Luckily for me it was never going to be one of those tense affairs as after only three or four scary casts, trying to avoid hooking a lug, I hooked into and landed my first fish of the day. As I slipped back into the water I could see that Tam was obviously in the zone with another fish on. He was pulling pretty fast so I was sure he was on the lures. I was casting across the wind and slowly inching the flies back round with a figure of eight. A few cast later and fish number two was netted. Same method but a different fly. The first took the black mini-lure the second took a pearly bibio. I continued to get plenty of takes but nothing was sticking. It must have been less than two hours when Craig and Bobby Blackley passed me by smiles as wide as the Clyde with 5 fish each in the bag. Bobby had an outside chance so I had to match his five fish by the close of play. Both Bobby and Craig were sporting enough to tell me that they had caught their fish at the head of the bay so much for local knowledge!!
No time for pride here so off I headed to the head of the bay. Scott was already in wading deep and had a fish in the bag. I took the risk that the fish would no be deeper after the expert attentions of Craig and Bobby so changed to an intermediate line. Better lucky than good as two fish followed in quick succession, one on a red ersed green peter and the other on a pearly black spider. Again a slow retrieve was doing the trick.
As always the last fish can prove to be the hardest and this was no exception. We were due to finish at 5pm and it was now approaching 4pm. Hugh Skeoch laughed his arse off as fish number five was hooked and quickly lost the only fish I lost all day. I was now on the floating line and on dries. The wind had eased to a mild gale so a ginger hopper was sent out to get me that elusive trout. The heart was racing as up popped a nose and sooked the hopper down. The hooked stayed firm and the limit bag was reached. I was mightily relieved and knew now that the end result lay in the laps of the gods. If everyone got their limit on the day then I could end up last, but that's fishing! Luckily for me both Ron and Hugh finished the day with 4 each and I was crowned champion for the second year running.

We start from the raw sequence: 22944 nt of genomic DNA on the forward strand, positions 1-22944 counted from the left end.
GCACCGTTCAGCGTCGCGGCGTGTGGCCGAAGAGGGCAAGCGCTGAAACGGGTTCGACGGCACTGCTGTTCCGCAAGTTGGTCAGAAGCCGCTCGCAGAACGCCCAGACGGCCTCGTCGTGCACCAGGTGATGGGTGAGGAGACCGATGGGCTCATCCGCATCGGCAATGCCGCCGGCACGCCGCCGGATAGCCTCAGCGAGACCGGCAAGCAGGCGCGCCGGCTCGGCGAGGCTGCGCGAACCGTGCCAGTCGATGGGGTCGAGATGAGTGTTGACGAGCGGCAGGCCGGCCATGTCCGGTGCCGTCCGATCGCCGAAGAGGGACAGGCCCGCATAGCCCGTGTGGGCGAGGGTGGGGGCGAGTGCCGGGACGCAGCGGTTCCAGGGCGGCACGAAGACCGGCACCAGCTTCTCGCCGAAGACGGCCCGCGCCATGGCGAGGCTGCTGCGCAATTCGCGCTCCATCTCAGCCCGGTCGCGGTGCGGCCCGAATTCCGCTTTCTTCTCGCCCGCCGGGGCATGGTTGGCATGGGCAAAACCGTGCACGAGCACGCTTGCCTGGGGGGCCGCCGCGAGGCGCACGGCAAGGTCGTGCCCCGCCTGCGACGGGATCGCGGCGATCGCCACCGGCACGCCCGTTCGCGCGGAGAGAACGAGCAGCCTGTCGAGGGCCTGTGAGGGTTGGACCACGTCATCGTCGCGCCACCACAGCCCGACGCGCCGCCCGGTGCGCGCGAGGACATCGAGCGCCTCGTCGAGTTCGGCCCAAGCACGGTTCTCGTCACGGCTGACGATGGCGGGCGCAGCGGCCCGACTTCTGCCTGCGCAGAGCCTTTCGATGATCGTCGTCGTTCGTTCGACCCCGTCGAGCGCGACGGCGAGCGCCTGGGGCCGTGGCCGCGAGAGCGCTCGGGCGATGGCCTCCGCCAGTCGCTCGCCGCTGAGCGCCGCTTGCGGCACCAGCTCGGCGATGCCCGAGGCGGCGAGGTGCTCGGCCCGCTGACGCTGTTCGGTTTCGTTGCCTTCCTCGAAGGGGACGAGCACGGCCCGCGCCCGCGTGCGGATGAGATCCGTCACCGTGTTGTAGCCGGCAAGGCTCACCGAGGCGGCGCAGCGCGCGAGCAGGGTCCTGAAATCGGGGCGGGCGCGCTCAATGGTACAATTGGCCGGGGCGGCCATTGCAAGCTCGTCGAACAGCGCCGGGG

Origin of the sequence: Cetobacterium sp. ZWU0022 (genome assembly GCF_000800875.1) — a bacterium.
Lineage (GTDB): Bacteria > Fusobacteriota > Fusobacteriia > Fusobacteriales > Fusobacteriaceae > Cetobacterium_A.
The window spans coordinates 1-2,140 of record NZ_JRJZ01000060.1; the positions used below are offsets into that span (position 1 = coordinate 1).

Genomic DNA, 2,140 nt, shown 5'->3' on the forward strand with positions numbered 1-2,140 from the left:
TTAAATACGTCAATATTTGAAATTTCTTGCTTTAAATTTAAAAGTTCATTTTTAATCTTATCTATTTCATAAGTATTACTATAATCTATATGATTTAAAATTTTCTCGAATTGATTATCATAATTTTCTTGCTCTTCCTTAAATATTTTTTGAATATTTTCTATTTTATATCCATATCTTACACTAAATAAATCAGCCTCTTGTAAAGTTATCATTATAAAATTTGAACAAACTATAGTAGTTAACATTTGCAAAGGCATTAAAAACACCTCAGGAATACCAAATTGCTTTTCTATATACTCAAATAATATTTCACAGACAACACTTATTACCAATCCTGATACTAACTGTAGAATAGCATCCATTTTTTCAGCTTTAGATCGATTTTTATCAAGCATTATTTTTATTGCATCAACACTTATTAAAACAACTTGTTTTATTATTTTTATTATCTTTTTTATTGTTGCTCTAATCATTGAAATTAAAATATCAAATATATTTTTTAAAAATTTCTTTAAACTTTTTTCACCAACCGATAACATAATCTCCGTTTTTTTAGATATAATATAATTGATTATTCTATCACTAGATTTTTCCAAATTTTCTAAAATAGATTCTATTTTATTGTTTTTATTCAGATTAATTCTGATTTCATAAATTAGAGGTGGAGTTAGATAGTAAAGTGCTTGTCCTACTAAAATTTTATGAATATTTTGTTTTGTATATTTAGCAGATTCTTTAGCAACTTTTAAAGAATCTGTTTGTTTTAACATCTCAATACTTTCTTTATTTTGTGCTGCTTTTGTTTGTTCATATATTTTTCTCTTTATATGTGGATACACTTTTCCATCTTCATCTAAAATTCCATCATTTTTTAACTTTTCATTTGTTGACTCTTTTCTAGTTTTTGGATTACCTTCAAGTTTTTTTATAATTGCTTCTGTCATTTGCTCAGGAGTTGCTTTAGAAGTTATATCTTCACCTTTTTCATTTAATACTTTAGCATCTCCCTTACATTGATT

2 nd Place 15 points
Season 2004 was another very enjoyable one and very successful one for me personally, but it was great to see others up there challenging. Scott almost pulling off his first outing win, Bobby the Bus keeping in the hunt until only a few outings to go and winning a couple of outings for the record and of course the inevitable challenge from the heavyweights, Blackley Chesney and Skeoch all proving that their names on the big silver one are no flukes. Craig proved once again that he has the ability to win any outing on the day, and one to watch out for this year. As for his faither, the less said the better. Osborne senior had a mare. Mr Campbell had a quiet year but after seven at the top end that's allowed.
So season 2005 is but a ba' hair away and we now have the added challenge of two new members. One, Stevie McKendrick a past member, will no doubt be looking to open up a fourth discipline The Float Tube section!! The other unknown and no doubt dangerous. Bill Hunter already has the form recorded so it will be interesting to see how his predictions pan out. One things for sure, we will all finish the forthcoming season as better anglers as we continue to learn from each other.